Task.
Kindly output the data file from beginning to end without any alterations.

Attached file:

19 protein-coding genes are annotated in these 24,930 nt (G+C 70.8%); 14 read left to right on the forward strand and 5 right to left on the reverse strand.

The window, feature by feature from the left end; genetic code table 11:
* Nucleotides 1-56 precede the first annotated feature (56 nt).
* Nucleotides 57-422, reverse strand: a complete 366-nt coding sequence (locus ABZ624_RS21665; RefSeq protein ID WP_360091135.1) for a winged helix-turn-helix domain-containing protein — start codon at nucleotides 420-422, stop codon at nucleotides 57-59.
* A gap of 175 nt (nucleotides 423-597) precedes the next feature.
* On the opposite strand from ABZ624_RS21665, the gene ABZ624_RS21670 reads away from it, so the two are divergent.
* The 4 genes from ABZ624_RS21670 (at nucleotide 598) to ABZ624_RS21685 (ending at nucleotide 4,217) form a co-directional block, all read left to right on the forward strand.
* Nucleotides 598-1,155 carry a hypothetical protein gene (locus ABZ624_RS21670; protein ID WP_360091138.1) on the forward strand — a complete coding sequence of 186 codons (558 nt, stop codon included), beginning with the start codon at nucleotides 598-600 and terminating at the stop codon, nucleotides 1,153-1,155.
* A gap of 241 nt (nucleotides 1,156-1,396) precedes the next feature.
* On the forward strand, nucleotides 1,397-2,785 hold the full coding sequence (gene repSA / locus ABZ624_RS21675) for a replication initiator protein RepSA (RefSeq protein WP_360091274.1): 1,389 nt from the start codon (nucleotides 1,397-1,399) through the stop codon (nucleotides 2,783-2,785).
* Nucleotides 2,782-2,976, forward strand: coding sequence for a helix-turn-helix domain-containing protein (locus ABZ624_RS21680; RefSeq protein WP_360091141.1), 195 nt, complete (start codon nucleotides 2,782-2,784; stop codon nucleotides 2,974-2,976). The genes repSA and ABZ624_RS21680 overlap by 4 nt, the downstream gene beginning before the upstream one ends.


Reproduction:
19 protein-coding genes are annotated in these 24,930 nt (G+C 70.8%); 14 read left to right on the forward strand and 5 right to left on the reverse strand.

The window, feature by feature from the left end; genetic code table 11:
* Nucleotides 1-56 precede the first annotated feature (56 nt).
* Nucleotides 57-422, reverse strand: a complete 366-nt coding sequence (locus ABZ624_RS21665; RefSeq protein ID WP_360091135.1) for a winged helix-turn-helix domain-containing protein — start codon at nucleotides 420-422, stop codon at nucleotides 57-59.
* A gap of 175 nt (nucleotides 423-597) precedes the next feature.
* On the opposite strand from ABZ624_RS21665, the gene ABZ624_RS21670 reads away from it, so the two are divergent.
* The 4 genes from ABZ624_RS21670 (at nucleotide 598) to ABZ624_RS21685 (ending at nucleotide 4,217) form a co-directional block, all read left to right on the forward strand.
* Nucleotides 598-1,155 carry a hypothetical protein gene (locus ABZ624_RS21670; protein ID WP_360091138.1) on the forward strand — a complete coding sequence of 186 codons (558 nt, stop codon included), beginning with the start codon at nucleotides 598-600 and terminating at the stop codon, nucleotides 1,153-1,155.
* A gap of 241 nt (nucleotides 1,156-1,396) precedes the next feature.
* On the forward strand, nucleotides 1,397-2,785 hold the full coding sequence (gene repSA / locus ABZ624_RS21675) for a replication initiator protein RepSA (RefSeq protein WP_360091274.1): 1,389 nt from the start codon (nucleotides 1,397-1,399) through the stop codon (nucleotides 2,783-2,785).
* Nucleotides 2,782-2,976, forward strand: coding sequence for a helix-turn-helix domain-containing protein (locus ABZ624_RS21680; RefSeq protein WP_360091141.1), 195 nt, complete (start codon nucleotides 2,782-2,784; stop codon nucleotides 2,974-2,976). The genes repSA and ABZ624_RS21680 overlap by 4 nt, the downstream gene beginning before the upstream one ends.